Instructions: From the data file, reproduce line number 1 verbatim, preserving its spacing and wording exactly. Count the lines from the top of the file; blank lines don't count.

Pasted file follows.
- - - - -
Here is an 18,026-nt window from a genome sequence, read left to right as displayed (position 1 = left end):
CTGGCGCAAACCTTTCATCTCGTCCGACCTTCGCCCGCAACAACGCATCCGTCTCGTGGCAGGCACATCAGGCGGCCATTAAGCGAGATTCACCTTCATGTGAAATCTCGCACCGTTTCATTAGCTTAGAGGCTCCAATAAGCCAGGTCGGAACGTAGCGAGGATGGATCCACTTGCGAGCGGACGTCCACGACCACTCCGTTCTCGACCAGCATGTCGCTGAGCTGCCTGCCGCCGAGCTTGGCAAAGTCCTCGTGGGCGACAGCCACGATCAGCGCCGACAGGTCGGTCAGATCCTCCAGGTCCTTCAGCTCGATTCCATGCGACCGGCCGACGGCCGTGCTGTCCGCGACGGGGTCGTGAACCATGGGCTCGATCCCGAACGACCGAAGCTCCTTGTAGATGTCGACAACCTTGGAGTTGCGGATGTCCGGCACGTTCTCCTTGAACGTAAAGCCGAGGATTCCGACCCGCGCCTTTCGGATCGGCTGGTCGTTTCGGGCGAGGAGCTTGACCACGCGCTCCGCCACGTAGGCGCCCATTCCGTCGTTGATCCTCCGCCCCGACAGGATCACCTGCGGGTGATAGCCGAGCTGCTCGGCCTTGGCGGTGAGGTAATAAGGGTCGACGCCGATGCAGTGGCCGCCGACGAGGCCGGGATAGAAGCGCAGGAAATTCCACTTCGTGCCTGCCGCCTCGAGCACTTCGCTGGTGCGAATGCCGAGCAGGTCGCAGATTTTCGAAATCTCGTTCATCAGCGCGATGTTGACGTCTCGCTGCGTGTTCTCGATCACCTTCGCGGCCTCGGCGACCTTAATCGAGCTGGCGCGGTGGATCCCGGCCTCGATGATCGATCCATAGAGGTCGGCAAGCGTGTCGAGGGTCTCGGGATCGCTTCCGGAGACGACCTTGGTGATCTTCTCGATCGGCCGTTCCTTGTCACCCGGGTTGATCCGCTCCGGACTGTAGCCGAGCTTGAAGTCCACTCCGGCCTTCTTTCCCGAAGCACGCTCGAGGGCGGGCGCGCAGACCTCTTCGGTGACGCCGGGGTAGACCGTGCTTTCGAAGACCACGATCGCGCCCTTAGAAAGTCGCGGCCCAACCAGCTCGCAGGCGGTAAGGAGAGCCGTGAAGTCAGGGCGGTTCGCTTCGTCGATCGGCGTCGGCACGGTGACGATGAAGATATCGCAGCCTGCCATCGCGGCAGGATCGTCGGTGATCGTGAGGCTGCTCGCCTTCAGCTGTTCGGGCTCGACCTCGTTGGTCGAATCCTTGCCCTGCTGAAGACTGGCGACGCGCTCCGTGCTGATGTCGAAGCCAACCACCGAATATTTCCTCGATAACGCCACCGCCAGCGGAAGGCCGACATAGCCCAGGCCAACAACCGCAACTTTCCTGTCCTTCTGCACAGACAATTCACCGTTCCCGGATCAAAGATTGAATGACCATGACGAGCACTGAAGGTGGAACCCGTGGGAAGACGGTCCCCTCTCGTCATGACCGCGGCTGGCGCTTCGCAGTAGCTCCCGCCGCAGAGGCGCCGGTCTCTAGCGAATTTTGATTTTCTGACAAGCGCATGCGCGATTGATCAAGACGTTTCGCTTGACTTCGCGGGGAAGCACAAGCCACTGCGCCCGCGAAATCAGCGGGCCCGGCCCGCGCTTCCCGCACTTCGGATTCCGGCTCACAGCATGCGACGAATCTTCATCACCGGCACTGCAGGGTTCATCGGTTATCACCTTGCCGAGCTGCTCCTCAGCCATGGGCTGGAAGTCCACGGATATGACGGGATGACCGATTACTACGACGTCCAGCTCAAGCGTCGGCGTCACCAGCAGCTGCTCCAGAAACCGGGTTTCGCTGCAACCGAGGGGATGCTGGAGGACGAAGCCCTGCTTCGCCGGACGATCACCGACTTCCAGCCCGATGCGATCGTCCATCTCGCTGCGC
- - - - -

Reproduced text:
Here is an 18,026-nt window from a genome sequence, read left to right as displayed (position 1 = left end):